While it sounds like the variables are endless when it comes to HOA dues and regulations, the good news is that none of these details are kept secret until it’s too late for you to back out. In essence, you (as the homebuyer) also must approve the HOA, which is why it’s important to work with a skilled agent who is familiar with the communities in your area and can properly advise when you’re considering a home under an HOA.
If the CC&Rs are not already provided with the listing information, it’s critical that your agent request a copy early on in the purchase process.
“It’s always good to ask for a copy of the HOA CC&Rs and handbook within two days of an accepted offer,” says Scramlin.
In a competitive market where sellers are receiving multiple offers and there’s no time to spare, you may even want to ask for and review those HOA documents prior to making an offer. This way, you’ll know exactly what you’re potentially signing up for and can accurately determine if this home is, in fact, the one to pursue.
Can I opt out of paying HOA dues?
In short, no.
By purchasing a home in an HOA, you are contractually obligated to pay all associated fees, and failure to do so could result in the HOA putting a lien on your home. In severe cases, foreclosure can even result from defaulting on your HOA payments.
These associations are not something to take lightly, and disbanding an HOA is just shy of impossible. Be sure that you’re fully aware of and okay with all aspects of an HOA before committing yourself to a particular home, and don’t be afraid to ask questions if there’s anything on which you’d like further clarification.
I’ve skimmed the CC&Rs: What’s the difference between dues and an assessment?
While HOA dues are a regular payment meant to cover maintenance, upkeep, and minor repairs, an assessment is an additional payment to compensate for something that the HOA’s reserve fund can’t cover.
Assessments are usually made in the wake of major and unexpected work. This could be anything from a pipe bursting in a common area to a video surveillance system suddenly shorting out. If you (or other residents) feel that an assessment has been leveled unjustly, there should be protocol in the CC&Rs for filing a dispute.
How often can an HOA raise its dues?
Technically, an HOA can increase dues at any time. At the risk of sounding like a broken record, there should be verbiage on this in the CC&Rs, but it’s a good idea to inquire specifically about rate hikes before buying a home in an HOA if the terms aren’t clearly spelled out in the documents.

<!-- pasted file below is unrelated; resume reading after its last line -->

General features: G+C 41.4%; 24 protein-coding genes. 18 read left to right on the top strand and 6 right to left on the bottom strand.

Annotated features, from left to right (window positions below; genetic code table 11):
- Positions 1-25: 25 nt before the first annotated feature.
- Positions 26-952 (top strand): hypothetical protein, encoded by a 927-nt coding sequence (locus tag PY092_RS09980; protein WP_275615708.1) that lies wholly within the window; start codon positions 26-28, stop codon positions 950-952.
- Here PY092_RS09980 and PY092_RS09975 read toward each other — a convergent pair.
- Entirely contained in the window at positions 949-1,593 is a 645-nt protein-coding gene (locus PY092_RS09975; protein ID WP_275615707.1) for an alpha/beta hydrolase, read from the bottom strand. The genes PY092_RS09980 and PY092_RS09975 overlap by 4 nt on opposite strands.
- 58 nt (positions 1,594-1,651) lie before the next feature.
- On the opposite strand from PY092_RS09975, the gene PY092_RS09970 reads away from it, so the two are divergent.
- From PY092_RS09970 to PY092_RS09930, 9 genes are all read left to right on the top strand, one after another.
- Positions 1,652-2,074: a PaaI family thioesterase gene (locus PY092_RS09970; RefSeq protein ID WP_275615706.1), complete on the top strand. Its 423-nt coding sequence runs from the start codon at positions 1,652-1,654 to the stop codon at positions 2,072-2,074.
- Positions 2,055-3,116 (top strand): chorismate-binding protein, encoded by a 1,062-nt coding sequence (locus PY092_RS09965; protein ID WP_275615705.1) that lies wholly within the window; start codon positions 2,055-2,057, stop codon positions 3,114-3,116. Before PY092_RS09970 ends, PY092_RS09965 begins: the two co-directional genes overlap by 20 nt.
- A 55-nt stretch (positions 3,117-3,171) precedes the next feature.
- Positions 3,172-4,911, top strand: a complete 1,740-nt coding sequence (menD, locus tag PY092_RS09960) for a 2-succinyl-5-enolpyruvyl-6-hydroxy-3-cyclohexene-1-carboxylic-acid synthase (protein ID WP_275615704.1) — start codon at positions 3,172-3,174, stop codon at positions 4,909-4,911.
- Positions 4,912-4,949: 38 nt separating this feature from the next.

Are HOA dues tax-deductible?
Though there are certain tax benefits to owning a home, HOA fees are usually not part of the equation.
According to H&R Block, the HOA dues for your primary residence are not tax-deductible, but you can write off dues on investment properties. If you’re not sure, it’s best to err on the side of caution and speak with a tax professional.
What else should I know about HOA dues?
Ultimately, HOA living is a personal preference. Many people enjoy the security and convenience of being part of an established community where they won’t have to worry about the neighbor across the street suddenly repurposing their front yard into a parking lot, but others prefer the independence of homeownership without an HOA.
If you’re someone who cringes at the thought of facing fines if your grass is half an inch taller than regulations call for, or if you’d rather not have to seek approval to paint your front door burnt sienna, it may be worth utilizing your agent’s expertise and finding a home that doesn’t fall under the restrictions of an HOA.
Above all, be sure that you can comfortably afford to live in an HOA community. This means factoring in regular dues, as well as possible buy-in fees and unexpected assessments. Chat with your lender to learn more about how HOA dues may impact your purchasing power and your monthly payment to avoid possibly biting off more than you can chew.
Header Image Source: (Véronique Trudel / Unsplash)
–Shared with love by the Valmy Team– your Texas realtor team. We would love to earn your trust and partnership, www.TheValmyTeam.com. All content copyright by the original authors.